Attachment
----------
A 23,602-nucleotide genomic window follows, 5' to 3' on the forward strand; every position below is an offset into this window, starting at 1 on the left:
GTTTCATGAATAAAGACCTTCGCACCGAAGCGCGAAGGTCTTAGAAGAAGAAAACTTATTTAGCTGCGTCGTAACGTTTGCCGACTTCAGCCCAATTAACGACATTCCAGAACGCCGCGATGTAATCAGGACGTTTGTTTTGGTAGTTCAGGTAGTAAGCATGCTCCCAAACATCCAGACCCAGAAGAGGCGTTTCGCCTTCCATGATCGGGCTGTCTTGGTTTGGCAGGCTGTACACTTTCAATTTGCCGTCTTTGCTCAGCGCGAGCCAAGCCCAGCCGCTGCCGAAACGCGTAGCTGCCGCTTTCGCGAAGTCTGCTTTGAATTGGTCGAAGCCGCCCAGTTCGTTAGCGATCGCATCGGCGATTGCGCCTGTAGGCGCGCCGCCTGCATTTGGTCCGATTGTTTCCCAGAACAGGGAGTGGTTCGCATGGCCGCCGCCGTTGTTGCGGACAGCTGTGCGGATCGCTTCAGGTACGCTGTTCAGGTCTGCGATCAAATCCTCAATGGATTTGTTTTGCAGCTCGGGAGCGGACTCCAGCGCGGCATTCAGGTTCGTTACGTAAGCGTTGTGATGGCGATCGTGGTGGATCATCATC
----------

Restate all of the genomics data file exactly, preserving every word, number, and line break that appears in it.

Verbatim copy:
A 23,602-nucleotide genomic window follows, 5' to 3' on the forward strand; every position below is an offset into this window, starting at 1 on the left:
GTTTCATGAATAAAGACCTTCGCACCGAAGCGCGAAGGTCTTAGAAGAAGAAAACTTATTTAGCTGCGTCGTAACGTTTGCCGACTTCAGCCCAATTAACGACATTCCAGAACGCCGCGATGTAATCAGGACGTTTGTTTTGGTAGTTCAGGTAGTAAGCATGCTCCCAAACATCCAGACCCAGAAGAGGCGTTTCGCCTTCCATGATCGGGCTGTCTTGGTTTGGCAGGCTGTACACTTTCAATTTGCCGTCTTTGCTCAGCGCGAGCCAAGCCCAGCCGCTGCCGAAACGCGTAGCTGCCGCTTTCGCGAAGTCTGCTTTGAATTGGTCGAAGCCGCCCAGTTCGTTAGCGATCGCATCGGCGATTGCGCCTGTAGGCGCGCCGCCTGCATTTGGTCCGATTGTTTCCCAGAACAGGGAGTGGTTCGCATGGCCGCCGCCGTTGTTGCGGACAGCTGTGCGGATCGCTTCAGGTACGCTGTTCAGGTCTGCGATCAAATCCTCAATGGATTTGTTTTGCAGCTCGGGAGCGGACTCCAGCGCGGCATTCAGGTTCGTTACGTAAGCGTTGTGATGGCGATCGTGGTGGATCATCATC